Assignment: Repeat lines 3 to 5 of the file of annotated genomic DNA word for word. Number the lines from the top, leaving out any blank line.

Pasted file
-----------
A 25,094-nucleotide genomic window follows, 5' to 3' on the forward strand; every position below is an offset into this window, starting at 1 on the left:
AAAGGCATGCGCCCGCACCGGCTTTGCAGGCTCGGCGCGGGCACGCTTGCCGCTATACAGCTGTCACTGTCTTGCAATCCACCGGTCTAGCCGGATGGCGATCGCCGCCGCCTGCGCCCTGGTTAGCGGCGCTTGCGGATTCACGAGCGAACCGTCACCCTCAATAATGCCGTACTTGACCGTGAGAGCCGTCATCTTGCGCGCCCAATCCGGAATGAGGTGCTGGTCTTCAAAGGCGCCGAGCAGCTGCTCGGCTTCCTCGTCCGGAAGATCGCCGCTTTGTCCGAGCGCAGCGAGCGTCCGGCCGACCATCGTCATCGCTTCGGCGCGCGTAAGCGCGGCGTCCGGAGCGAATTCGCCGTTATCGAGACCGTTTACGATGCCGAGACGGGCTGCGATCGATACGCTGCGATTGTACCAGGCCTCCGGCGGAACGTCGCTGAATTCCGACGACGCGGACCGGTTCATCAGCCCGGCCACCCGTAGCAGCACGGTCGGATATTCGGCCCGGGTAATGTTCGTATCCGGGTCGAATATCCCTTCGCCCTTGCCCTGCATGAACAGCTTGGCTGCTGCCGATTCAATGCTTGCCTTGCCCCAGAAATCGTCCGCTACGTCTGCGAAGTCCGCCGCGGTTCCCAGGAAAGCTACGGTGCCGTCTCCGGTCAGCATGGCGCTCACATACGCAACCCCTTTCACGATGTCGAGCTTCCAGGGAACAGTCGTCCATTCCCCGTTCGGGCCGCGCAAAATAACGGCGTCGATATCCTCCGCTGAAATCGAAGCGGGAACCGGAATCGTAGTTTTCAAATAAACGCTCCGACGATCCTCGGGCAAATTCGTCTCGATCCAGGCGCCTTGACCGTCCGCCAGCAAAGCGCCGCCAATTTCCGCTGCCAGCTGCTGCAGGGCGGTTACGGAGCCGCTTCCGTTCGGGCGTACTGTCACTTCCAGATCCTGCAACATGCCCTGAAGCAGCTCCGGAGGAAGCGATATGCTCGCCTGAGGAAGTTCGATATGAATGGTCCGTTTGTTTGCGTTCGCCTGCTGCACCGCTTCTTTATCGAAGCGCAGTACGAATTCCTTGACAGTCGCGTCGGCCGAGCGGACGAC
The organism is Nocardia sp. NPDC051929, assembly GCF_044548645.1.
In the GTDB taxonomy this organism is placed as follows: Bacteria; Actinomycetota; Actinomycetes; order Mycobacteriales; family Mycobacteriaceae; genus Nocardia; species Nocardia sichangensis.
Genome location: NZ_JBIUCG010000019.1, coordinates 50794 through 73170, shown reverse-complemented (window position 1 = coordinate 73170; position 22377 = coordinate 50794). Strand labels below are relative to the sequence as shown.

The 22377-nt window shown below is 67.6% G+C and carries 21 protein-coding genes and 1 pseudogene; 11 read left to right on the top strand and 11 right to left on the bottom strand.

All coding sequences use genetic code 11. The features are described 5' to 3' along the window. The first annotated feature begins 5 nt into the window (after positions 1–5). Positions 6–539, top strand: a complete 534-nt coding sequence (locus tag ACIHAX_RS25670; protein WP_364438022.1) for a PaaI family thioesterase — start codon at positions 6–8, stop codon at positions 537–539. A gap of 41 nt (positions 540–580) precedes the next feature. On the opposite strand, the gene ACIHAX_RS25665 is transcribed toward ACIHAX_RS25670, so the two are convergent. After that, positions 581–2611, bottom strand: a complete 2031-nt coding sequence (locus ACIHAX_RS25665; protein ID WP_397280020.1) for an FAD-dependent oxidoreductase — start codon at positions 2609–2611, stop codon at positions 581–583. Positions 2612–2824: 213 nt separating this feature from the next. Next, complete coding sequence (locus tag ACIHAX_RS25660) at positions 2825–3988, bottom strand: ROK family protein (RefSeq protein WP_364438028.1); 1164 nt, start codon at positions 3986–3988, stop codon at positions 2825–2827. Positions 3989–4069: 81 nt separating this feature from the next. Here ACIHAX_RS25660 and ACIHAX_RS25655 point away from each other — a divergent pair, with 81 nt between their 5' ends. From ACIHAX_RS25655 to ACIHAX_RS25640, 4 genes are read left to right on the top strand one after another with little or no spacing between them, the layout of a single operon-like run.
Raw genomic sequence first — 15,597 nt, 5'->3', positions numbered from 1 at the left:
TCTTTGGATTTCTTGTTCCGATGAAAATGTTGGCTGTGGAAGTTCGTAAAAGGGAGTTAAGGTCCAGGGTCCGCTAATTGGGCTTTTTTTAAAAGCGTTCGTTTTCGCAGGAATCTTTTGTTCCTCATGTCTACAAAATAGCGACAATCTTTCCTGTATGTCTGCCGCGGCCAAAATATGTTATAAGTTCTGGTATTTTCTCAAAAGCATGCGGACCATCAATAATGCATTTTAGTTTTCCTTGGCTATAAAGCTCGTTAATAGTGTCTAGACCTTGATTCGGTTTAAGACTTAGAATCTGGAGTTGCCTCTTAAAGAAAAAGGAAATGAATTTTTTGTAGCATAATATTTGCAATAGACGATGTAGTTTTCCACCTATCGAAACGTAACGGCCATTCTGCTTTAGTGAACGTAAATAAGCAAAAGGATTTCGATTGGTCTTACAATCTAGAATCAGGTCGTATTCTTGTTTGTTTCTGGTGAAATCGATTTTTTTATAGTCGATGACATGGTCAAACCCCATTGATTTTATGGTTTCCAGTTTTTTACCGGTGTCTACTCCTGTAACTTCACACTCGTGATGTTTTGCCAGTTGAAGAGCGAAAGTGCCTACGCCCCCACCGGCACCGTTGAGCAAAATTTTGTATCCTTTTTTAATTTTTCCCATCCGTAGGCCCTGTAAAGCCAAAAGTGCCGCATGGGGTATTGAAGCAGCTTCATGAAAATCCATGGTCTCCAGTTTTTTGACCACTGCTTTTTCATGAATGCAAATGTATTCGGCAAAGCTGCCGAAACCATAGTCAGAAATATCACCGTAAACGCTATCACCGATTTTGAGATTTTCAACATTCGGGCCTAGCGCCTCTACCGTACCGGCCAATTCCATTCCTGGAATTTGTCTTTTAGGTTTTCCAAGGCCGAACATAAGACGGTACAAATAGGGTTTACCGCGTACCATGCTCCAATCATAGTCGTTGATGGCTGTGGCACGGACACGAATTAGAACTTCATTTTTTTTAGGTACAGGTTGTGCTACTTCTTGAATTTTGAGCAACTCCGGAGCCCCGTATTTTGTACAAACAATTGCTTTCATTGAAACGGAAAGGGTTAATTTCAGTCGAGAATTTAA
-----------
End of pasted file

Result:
The organism is Nocardia sp. NPDC051929, assembly GCF_044548645.1.
In the GTDB taxonomy this organism is placed as follows: Bacteria; Actinomycetota; Actinomycetes; order Mycobacteriales; family Mycobacteriaceae; genus Nocardia; species Nocardia sichangensis.
Genome location: NZ_JBIUCG010000019.1, coordinates 50794 through 73170, shown reverse-complemented (window position 1 = coordinate 73170; position 22377 = coordinate 50794). Strand labels below are relative to the sequence as shown.